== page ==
And my fingers went through it.
I recoiled in shock. “What the hell was that?” I thought, as I reached to touch the wall again, only to find my fingers clipped through once more.
Then, suddenly, I lost my balance, tripped, and fell directly through the wall. I fell face-first onto some dirty tan carpeting. Upon getting back up, I realized that I was in a completely different room. Well, not really a room, per se— more so a set of rooms, all of which connected by openings. The walls were covered in gross tan patterned wallpaper. There was also an overwhelming stench of moist carpet.
I turned back around and tried to put my hand back through the wall, and it wouldn’t go through. “Okay, what the fuck?” I muttered. I looked back into the room. There were no windows, no doors, nothing on the walls— other than that disgusting wallpaper, of course— it was completely empty, aside from a singular plastic blue school chair. At this point, the only thing going through my mind was fear, and the repeating thought of “I need to leave” on loop in my head. I started running through the rooms, desperately trying to find an exit, but to no avail. There was no exit.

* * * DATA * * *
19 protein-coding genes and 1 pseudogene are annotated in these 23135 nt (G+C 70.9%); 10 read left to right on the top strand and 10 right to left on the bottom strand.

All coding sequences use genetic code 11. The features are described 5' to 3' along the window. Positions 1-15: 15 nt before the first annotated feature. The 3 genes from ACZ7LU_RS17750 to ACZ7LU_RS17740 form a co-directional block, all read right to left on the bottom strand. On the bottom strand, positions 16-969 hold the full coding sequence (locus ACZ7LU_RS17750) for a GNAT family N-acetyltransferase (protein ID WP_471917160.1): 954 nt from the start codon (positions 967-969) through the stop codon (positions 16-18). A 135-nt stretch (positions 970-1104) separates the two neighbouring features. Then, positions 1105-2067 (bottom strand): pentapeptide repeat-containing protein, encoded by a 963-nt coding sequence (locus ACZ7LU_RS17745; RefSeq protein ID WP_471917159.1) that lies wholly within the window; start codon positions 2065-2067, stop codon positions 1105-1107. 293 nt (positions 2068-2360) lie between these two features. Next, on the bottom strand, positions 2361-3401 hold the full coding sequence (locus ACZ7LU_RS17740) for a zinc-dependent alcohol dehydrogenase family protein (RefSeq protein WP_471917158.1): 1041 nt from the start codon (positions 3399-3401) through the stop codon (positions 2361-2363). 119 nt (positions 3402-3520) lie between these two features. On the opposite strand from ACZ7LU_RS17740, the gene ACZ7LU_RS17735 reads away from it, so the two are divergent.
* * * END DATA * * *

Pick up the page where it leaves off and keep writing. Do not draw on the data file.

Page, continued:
Was this my permanent location until I died? No, there had to be a way out! I wasn’t just going to be left here, right? Eventually, someone would notice that I was gone!
But, nobody did.
Then, in the distance, I heard footsteps, but not those of a human’s— at least not a normal human. Alongside the footsteps was a gurgling snarl, like that of an angry animal.